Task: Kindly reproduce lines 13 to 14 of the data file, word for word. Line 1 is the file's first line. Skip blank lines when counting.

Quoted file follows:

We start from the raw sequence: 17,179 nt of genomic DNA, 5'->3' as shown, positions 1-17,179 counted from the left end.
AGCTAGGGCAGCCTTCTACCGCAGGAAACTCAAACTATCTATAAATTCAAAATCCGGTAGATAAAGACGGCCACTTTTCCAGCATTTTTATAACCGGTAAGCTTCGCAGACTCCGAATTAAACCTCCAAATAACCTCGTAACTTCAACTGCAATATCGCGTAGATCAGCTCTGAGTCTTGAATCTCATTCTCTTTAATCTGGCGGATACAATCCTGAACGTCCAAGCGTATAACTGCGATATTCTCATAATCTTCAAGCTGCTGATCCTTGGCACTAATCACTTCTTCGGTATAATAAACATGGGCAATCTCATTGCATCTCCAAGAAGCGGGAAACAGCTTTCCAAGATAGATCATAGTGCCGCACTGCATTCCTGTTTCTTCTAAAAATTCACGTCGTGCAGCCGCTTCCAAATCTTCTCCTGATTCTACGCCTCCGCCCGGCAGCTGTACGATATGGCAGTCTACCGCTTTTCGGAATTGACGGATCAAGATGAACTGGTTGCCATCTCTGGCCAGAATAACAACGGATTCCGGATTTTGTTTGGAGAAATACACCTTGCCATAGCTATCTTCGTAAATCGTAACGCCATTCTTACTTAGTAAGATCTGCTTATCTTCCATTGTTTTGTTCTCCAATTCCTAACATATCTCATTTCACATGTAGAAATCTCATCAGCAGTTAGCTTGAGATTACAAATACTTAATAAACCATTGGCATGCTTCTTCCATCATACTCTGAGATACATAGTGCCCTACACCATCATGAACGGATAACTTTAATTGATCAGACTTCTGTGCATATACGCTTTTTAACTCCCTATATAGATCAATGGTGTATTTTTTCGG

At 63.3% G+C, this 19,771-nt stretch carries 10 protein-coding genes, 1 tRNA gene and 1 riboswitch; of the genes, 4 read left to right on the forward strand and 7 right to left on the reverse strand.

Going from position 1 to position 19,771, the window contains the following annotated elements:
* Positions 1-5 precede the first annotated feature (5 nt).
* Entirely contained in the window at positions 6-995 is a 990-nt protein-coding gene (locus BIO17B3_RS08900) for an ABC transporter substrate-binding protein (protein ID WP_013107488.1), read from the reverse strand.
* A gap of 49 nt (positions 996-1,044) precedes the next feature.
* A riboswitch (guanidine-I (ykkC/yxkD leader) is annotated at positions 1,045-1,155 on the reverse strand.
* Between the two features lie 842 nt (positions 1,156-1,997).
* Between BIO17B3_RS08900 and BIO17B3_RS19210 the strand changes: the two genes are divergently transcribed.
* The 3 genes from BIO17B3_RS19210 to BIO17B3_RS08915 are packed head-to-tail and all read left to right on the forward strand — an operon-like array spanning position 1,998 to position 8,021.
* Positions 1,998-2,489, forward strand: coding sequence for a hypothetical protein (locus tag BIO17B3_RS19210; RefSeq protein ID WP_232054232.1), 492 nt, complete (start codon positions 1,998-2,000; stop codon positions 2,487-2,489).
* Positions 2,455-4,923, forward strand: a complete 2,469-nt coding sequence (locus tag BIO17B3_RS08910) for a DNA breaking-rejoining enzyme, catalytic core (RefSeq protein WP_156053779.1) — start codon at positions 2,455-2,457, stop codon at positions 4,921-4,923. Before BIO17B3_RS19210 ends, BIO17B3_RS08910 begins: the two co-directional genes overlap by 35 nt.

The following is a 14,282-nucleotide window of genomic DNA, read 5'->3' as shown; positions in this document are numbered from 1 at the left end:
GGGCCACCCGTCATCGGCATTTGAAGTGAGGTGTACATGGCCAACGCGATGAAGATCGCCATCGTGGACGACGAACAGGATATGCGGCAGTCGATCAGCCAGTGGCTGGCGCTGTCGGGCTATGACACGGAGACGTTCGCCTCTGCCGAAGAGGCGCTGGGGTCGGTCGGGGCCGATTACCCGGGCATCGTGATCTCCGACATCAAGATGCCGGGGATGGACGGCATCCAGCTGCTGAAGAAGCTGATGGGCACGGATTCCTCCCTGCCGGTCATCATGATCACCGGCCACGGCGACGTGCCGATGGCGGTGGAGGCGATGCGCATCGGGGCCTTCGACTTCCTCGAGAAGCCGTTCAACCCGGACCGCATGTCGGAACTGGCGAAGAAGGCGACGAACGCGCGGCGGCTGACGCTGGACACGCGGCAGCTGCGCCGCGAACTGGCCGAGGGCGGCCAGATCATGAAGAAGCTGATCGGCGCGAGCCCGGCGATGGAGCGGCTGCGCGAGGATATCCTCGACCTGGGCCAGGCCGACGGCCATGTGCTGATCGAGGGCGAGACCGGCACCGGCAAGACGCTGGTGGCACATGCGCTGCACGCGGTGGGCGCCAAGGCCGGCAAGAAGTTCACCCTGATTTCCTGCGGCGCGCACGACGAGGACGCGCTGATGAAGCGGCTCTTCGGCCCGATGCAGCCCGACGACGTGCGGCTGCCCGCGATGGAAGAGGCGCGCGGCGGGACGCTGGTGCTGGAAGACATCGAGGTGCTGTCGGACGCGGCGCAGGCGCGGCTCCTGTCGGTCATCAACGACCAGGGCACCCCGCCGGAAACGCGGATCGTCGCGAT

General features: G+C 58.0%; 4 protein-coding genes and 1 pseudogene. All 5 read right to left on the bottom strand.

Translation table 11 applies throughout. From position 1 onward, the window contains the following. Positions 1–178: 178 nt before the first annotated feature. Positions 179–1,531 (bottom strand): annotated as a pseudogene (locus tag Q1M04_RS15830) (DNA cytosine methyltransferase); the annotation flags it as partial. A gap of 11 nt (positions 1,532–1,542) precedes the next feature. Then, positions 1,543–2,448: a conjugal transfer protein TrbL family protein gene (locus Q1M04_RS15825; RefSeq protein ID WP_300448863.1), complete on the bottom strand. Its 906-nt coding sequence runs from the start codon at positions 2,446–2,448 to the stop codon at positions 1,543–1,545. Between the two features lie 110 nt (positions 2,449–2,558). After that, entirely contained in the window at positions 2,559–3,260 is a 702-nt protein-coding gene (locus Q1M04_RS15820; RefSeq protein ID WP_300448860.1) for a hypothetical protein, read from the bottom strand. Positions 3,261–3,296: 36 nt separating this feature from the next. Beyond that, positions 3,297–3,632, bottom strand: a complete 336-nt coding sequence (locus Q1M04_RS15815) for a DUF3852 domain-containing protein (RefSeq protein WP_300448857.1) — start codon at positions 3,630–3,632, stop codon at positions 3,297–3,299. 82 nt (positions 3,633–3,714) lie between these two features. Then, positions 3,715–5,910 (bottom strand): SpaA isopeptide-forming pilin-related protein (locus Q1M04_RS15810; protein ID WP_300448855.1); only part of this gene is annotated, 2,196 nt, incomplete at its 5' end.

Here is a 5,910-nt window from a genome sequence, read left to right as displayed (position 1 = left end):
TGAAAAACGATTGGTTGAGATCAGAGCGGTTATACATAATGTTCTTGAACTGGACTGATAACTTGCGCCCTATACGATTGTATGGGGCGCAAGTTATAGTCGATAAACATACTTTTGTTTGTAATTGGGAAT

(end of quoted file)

* Positions 2,455-4,923, forward strand: a complete 2,469-nt coding sequence (locus tag BIO17B3_RS08910) for a DNA breaking-rejoining enzyme, catalytic core (RefSeq protein WP_156053779.1) — start codon at positions 2,455-2,457, stop codon at positions 4,921-4,923. Before BIO17B3_RS19210 ends, BIO17B3_RS08910 begins: the two co-directional genes overlap by 35 nt.

The following is a 14,282-nucleotide window of genomic DNA, read 5'->3' as shown; positions in this document are numbered from 1 at the left end: